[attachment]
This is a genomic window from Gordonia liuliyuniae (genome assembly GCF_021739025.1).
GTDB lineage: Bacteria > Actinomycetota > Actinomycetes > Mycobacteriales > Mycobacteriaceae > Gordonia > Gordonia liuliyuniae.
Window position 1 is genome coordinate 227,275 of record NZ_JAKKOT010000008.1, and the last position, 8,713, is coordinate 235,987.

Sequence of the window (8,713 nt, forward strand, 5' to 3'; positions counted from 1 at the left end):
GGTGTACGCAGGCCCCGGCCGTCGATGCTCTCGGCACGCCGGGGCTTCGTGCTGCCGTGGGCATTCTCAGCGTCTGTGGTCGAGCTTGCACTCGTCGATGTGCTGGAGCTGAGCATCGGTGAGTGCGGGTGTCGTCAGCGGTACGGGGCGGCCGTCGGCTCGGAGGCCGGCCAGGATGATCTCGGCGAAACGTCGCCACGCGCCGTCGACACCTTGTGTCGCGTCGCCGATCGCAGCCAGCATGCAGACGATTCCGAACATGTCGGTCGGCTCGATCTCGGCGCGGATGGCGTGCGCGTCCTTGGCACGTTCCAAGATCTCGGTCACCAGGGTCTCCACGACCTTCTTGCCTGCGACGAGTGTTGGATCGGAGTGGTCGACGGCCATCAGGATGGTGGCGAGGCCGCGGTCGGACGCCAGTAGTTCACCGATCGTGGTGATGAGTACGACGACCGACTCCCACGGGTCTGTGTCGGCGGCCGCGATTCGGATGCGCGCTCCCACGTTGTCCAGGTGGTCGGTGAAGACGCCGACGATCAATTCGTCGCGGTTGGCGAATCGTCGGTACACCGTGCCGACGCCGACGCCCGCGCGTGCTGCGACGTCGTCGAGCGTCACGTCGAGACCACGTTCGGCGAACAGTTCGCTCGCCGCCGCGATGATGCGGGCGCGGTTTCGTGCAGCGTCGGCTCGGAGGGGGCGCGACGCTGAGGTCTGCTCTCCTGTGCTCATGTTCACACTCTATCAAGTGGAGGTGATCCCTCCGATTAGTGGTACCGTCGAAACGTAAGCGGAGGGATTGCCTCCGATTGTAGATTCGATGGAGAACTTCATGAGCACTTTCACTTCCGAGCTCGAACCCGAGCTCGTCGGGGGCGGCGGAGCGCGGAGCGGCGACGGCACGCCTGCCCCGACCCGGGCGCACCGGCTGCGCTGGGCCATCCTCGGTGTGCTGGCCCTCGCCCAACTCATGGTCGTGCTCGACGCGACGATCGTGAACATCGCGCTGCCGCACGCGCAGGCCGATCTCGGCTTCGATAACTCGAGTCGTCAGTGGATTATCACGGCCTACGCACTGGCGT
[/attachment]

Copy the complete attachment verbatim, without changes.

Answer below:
This is a genomic window from Gordonia liuliyuniae (genome assembly GCF_021739025.1).
GTDB lineage: Bacteria > Actinomycetota > Actinomycetes > Mycobacteriales > Mycobacteriaceae > Gordonia > Gordonia liuliyuniae.
Window position 1 is genome coordinate 227,275 of record NZ_JAKKOT010000008.1, and the last position, 8,713, is coordinate 235,987.

Sequence of the window (8,713 nt, forward strand, 5' to 3'; positions counted from 1 at the left end):
GGTGTACGCAGGCCCCGGCCGTCGATGCTCTCGGCACGCCGGGGCTTCGTGCTGCCGTGGGCATTCTCAGCGTCTGTGGTCGAGCTTGCACTCGTCGATGTGCTGGAGCTGAGCATCGGTGAGTGCGGGTGTCGTCAGCGGTACGGGGCGGCCGTCGGCTCGGAGGCCGGCCAGGATGATCTCGGCGAAACGTCGCCACGCGCCGTCGACACCTTGTGTCGCGTCGCCGATCGCAGCCAGCATGCAGACGATTCCGAACATGTCGGTCGGCTCGATCTCGGCGCGGATGGCGTGCGCGTCCTTGGCACGTTCCAAGATCTCGGTCACCAGGGTCTCCACGACCTTCTTGCCTGCGACGAGTGTTGGATCGGAGTGGTCGACGGCCATCAGGATGGTGGCGAGGCCGCGGTCGGACGCCAGTAGTTCACCGATCGTGGTGATGAGTACGACGACCGACTCCCACGGGTCTGTGTCGGCGGCCGCGATTCGGATGCGCGCTCCCACGTTGTCCAGGTGGTCGGTGAAGACGCCGACGATCAATTCGTCGCGGTTGGCGAATCGTCGGTACACCGTGCCGACGCCGACGCCCGCGCGTGCTGCGACGTCGTCGAGCGTCACGTCGAGACCACGTTCGGCGAACAGTTCGCTCGCCGCCGCGATGATGCGGGCGCGGTTTCGTGCAGCGTCGGCTCGGAGGGGGCGCGACGCTGAGGTCTGCTCTCCTGTGCTCATGTTCACACTCTATCAAGTGGAGGTGATCCCTCCGATTAGTGGTACCGTCGAAACGTAAGCGGAGGGATTGCCTCCGATTGTAGATTCGATGGAGAACTTCATGAGCACTTTCACTTCCGAGCTCGAACCCGAGCTCGTCGGGGGCGGCGGAGCGCGGAGCGGCGACGGCACGCCTGCCCCGACCCGGGCGCACCGGCTGCGCTGGGCCATCCTCGGTGTGCTGGCCCTCGCCCAACTCATGGTCGTGCTCGACGCGACGATCGTGAACATCGCGCTGCCGCACGCGCAGGCCGATCTCGGCTTCGATAACTCGAGTCGTCAGTGGATTATCACGGCCTACGCACTGGCGT